Coffee does not play a role in the overall prevention of colon cancer, say researchers at the University of Minnesota. In their study “Coffee intake and risk of colorectal cancer among Chinese in Singapore: the Singapore Chinese Health Study,” researchers examined the link between coffee and decreased risk of colon cancer in over 60,000 middle-aged or older Chinese men and women living in Singapore. They found that “Although there is a null association between coffee intake and risk of colorectal cancer overall, coffee may protect against smoking related advanced colon cancer.”
The link between coffee and colon cancer has been studied for years. In 2004, WEbMd reported that coffee consumption decreased a person’s risk of colon cancer by 25%. Coffee was also attributed to a decreased risk of other diseases such as Parkinson’s and gallstones. In 2009, a report in the Journal of Nutrition linking coffee to a decreased risk of colon cancer was reviewed by Colorectal Cancer Coalition contributor Heinz-Josef Lenz, MD. In his review, he identifies a compound called called trigonelline or “trig” which may be a factor in preventing colon cancer. More recently however, the International Journal of Cancer published a review of a range of studies which indicated no significant link.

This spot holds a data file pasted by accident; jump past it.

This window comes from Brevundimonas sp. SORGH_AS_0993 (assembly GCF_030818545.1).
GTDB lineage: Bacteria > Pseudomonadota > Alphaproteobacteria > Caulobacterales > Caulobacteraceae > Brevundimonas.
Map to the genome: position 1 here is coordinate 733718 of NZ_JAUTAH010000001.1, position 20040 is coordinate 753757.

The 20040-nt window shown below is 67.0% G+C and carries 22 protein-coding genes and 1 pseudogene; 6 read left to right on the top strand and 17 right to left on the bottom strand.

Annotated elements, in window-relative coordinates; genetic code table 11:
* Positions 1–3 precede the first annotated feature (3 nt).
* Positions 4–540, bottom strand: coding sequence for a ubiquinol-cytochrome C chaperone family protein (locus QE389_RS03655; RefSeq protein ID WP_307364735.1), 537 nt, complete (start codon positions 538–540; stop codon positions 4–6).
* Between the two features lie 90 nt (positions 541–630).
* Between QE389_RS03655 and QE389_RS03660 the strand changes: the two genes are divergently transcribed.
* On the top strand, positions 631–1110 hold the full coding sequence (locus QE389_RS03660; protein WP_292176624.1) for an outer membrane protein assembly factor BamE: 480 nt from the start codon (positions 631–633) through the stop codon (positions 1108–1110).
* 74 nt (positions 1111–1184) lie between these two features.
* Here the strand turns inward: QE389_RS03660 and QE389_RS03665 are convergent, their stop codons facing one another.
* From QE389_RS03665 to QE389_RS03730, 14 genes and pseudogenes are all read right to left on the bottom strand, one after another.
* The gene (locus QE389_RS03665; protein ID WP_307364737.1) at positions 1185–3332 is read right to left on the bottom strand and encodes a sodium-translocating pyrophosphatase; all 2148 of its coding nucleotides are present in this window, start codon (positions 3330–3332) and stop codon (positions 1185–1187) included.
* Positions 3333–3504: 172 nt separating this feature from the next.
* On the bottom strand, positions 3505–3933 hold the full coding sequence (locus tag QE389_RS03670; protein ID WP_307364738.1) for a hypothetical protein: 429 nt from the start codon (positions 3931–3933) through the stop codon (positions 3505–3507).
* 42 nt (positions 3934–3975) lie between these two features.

The combined result of the studies, comparing high versus low coffee consumption categories, revealed no significant association between coffee consumption and colorectal cancer risk.
( Source: Reuters)
With a range of conflicting data, the link between coffee and a decreased risk of colon cancer remains unclear. As Dr. Lenz comments in his review for C3, “We need much more data to better understand what this substance is able to do and what the mechanisms of actions are before we run to Starbucks and order a double latte.”
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